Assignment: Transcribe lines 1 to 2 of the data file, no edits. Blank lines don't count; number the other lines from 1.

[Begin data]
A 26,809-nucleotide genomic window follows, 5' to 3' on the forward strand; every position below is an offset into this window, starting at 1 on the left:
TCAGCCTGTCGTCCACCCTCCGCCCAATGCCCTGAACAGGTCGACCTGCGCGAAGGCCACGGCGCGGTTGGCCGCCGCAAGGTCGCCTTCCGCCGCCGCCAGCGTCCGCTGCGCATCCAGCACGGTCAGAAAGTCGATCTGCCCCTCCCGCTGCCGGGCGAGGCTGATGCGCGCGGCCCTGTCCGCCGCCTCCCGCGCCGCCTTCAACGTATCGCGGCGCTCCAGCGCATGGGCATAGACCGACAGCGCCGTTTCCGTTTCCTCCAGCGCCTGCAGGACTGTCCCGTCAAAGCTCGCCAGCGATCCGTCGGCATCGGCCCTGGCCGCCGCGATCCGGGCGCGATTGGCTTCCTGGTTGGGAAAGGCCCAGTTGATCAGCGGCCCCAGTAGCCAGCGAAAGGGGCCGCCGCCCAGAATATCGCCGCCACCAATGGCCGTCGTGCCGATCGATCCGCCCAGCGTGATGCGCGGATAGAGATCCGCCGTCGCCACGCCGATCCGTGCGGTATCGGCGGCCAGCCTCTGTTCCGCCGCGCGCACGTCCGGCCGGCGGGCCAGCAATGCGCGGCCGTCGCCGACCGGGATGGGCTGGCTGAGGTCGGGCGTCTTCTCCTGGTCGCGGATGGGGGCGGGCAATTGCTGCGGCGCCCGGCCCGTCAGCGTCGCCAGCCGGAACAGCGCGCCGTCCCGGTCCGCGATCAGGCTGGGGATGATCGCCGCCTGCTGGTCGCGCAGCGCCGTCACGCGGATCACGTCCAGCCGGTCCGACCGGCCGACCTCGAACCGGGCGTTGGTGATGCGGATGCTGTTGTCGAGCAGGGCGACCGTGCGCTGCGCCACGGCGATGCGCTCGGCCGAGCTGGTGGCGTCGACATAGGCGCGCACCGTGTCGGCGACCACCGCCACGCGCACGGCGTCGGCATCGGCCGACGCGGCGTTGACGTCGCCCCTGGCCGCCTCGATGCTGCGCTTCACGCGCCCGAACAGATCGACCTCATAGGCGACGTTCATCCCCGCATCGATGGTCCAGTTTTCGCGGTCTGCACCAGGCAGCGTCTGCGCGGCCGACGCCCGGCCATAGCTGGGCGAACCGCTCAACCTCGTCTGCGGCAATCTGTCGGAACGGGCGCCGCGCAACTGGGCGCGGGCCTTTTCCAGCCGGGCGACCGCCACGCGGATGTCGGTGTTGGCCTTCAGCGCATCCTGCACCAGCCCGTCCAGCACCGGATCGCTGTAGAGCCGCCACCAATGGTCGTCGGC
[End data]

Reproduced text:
A 26,809-nucleotide genomic window follows, 5' to 3' on the forward strand; every position below is an offset into this window, starting at 1 on the left:
TCAGCCTGTCGTCCACCCTCCGCCCAATGCCCTGAACAGGTCGACCTGCGCGAAGGCCACGGCGCGGTTGGCCGCCGCAAGGTCGCCTTCCGCCGCCGCCAGCGTCCGCTGCGCATCCAGCACGGTCAGAAAGTCGATCTGCCCCTCCCGCTGCCGGGCGAGGCTGATGCGCGCGGCCCTGTCCGCCGCCTCCCGCGCCGCCTTCAACGTATCGCGGCGCTCCAGCGCATGGGCATAGACCGACAGCGCCGTTTCCGTTTCCTCCAGCGCCTGCAGGACTGTCCCGTCAAAGCTCGCCAGCGATCCGTCGGCATCGGCCCTGGCCGCCGCGATCCGGGCGCGATTGGCTTCCTGGTTGGGAAAGGCCCAGTTGATCAGCGGCCCCAGTAGCCAGCGAAAGGGGCCGCCGCCCAGAATATCGCCGCCACCAATGGCCGTCGTGCCGATCGATCCGCCCAGCGTGATGCGCGGATAGAGATCCGCCGTCGCCACGCCGATCCGTGCGGTATCGGCGGCCAGCCTCTGTTCCGCCGCGCGCACGTCCGGCCGGCGGGCCAGCAATGCGCGGCCGTCGCCGACCGGGATGGGCTGGCTGAGGTCGGGCGTCTTCTCCTGGTCGCGGATGGGGGCGGGCAATTGCTGCGGCGCCCGGCCCGTCAGCGTCGCCAGCCGGAACAGCGCGCCGTCCCGGTCCGCGATCAGGCTGGGGATGATCGCCGCCTGCTGGTCGCGCAGCGCCGTCACGCGGATCACGTCCAGCCGGTCCGACCGGCCGACCTCGAACCGGGCGTTGGTGATGCGGATGCTGTTGTCGAGCAGGGCGACCGTGCGCTGCGCCACGGCGATGCGCTCGGCCGAGCTGGTGGCGTCGACATAGGCGCGCACCGTGTCGGCGACCACCGCCACGCGCACGGCGTCGGCATCGGCCGACGCGGCGTTGACGTCGCCCCTGGCCGCCTCGATGCTGCGCTTCACGCGCCCGAACAGATCGACCTCATAGGCGACGTTCATCCCCGCATCGATGGTCCAGTTTTCGCGGTCTGCACCAGGCAGCGTCTGCGCGGCCGACGCCCGGCCATAGCTGGGCGAACCGCTCAACCTCGTCTGCGGCAATCTGTCGGAACGGGCGCCGCGCAACTGGGCGCGGGCCTTTTCCAGCCGGGCGACCGCCACGCGGATGTCGGTGTTGGCCTTCAGCGCATCCTGCACCAGCCCGTCCAGCACCGGATCGCTGTAGAGCCGCCACCAATGGTCGTCGGC